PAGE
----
What is the best way to stick to a diet plan?
Your question is a good one. I think that following a healthy diet and practicing “good-for-you” lifestyle choices takes research, preparation, and time. I have had a plethora of patients that want to lose weight and begin to improve their diet and eating habits. I find that they are able to stick to their healthy eating “plan” for a while until old habits return, and many end up returning to foods that are convenient and full of processed ingredients.
My first tip is to meet with a registered dietitian. You can find a dietitian near you by going to the Academy of Nutrition and Dietetics website http://www.eatright.org and then clicking on the “Find an Expert” tab. Registered dietitians conduct a thorough assessment of your lifestyle and food intake on the first visit and get a feel for where healthy changes can be made. They help you to formulate a plan that involves making realistic and sustainable changes in your eating habits that will set you up for success. Next, I would urge you to identify the areas of your diet and lifestyle that need the most work. You may determine that you don’t have enough time to cook a healthy dinner every night, which leads you to choose fast food or take-out options (many of which may not be the best choices). Some patients are unable to resist the tempting treats at work or find themselves mindlessly snacking on junk food while watching television at night. Determining which parts of your eating habits need the most work can help you to make immediate improvements that can hopefully lead to permanent healthy changes in your diet.
It is important to speak to your family about your desires to improve yours (and maybe your family’s) overall diet and lifestyle. While you are talking with your family, begin your grocery list. This preparation stage can ensure you will not wander aimlessly off into the snack food aisle. Have a grocery list set up based on the flow of the grocery store and break your list up into sections based on what you will encounter when you first enter the store. Be sure you are checking the store circular in advance for sales and be sure to note sale items on your list. When in the store, stick to the list and don’t wander. Take it from me; don’t go to the grocery store hungry. The convenience food and snack food aisle will beckon you if you aren’t careful. Also, try to go during a time that it will not be too busy. Healthy food choices are hard to make when you are in a crowd of shoppers.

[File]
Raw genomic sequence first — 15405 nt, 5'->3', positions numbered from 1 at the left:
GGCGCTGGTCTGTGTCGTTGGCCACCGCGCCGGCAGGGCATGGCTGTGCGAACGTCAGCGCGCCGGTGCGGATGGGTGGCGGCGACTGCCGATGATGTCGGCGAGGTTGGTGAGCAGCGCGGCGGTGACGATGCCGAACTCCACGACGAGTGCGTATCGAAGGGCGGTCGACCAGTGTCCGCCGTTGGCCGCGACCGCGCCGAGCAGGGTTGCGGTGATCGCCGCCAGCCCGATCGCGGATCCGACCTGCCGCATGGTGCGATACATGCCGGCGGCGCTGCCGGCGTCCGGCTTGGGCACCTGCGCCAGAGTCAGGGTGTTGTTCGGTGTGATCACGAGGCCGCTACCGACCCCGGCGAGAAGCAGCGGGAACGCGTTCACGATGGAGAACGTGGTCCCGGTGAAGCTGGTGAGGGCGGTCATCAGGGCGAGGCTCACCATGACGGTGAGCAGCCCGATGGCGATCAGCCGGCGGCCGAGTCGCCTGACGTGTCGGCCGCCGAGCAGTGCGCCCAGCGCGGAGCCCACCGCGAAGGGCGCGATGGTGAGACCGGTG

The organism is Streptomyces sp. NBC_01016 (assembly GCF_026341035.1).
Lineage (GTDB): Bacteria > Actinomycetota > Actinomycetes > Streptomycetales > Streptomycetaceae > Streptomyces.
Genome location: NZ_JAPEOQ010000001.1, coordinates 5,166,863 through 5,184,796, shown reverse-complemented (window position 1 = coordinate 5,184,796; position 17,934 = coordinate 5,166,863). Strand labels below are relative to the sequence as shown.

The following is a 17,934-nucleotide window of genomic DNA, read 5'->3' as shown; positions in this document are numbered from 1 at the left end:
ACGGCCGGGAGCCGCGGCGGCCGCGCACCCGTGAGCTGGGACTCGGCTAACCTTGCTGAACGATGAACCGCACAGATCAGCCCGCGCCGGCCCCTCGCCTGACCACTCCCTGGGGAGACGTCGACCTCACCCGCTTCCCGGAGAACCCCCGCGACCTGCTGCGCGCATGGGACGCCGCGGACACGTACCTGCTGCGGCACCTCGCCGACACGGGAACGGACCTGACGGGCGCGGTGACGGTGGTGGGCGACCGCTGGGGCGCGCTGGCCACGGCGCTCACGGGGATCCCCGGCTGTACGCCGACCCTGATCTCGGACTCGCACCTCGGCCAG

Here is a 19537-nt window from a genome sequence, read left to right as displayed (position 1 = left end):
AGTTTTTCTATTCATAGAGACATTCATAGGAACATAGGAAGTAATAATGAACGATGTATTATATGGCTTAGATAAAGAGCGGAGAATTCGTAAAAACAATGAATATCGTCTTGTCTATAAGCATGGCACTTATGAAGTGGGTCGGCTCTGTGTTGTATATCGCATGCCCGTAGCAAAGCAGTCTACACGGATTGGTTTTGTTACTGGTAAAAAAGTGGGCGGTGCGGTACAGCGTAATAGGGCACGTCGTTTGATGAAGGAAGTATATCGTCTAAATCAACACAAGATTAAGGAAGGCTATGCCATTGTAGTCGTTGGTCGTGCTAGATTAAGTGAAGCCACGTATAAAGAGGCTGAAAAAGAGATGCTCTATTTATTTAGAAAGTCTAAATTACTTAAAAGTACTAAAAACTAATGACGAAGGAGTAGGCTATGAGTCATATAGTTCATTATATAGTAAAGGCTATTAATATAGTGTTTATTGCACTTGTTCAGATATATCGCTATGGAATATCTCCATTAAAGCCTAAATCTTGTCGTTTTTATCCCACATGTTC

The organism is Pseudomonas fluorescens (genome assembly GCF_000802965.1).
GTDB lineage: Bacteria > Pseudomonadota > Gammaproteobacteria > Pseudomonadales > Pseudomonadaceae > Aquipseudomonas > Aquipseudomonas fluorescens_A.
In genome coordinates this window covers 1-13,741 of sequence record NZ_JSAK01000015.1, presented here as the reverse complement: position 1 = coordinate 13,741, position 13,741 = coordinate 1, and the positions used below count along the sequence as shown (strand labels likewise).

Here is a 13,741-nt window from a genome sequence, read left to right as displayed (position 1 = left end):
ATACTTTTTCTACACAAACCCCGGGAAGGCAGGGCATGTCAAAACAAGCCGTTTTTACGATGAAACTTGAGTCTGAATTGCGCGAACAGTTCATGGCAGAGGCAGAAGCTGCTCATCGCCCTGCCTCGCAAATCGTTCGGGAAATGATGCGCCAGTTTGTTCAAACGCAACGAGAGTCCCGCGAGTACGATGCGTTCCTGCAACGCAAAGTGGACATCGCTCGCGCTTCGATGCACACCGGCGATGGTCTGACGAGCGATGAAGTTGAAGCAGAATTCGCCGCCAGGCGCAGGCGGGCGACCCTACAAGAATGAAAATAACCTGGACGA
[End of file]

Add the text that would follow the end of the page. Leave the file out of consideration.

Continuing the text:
Once the grocery shopping is done and you are home, prep your purchases. Based on your pre-planned menu, I recommend cutting up the necessary produce that will be used in the dinners or to pack in lunches. Chop peppers and broccoli for stir fry, put hummus in small containers for lunches and slice up fruit and place in a clear container for snacking. Set up your day for success by packing your breakfast and lunch the night before. Many people will opt for fast food, pizza by the slice, or take out Chinese if they don’t already have breakfast/lunch packed. A personal trick that I have learned is to get my lunch box out while I am cleaning up the remnants from dinner. I will fill it with yogurt/granola for breakfast and I assemble my salad (containing a protein like rotisserie chicken or black beans + an assortment of veggies), string cheese and high fiber granola bar for a snack.
Sticking to a healthy eating plan will be easy at times and…not-so-easy at other times. I think the key to following a healthy diet is to be realistic and kind to yourself. Realize that there are moments where you won’t be able to resist dessert and may not have time to make a healthy dinner. In my opinion, it is near impossible to follow a “perfect” diet all the time. The key to sticking to a healthy plan is to set realistic goals, make a plan, practice healthy habits…and leave a little time for ridiculously tasty (but maybe unhealthy) food too. If you find that you are getting off the healthy eating wagon, take a few moments to acknowledge that life happens, you are not a failure, and then gently redirect yourself to getting back on track!Login to Favorite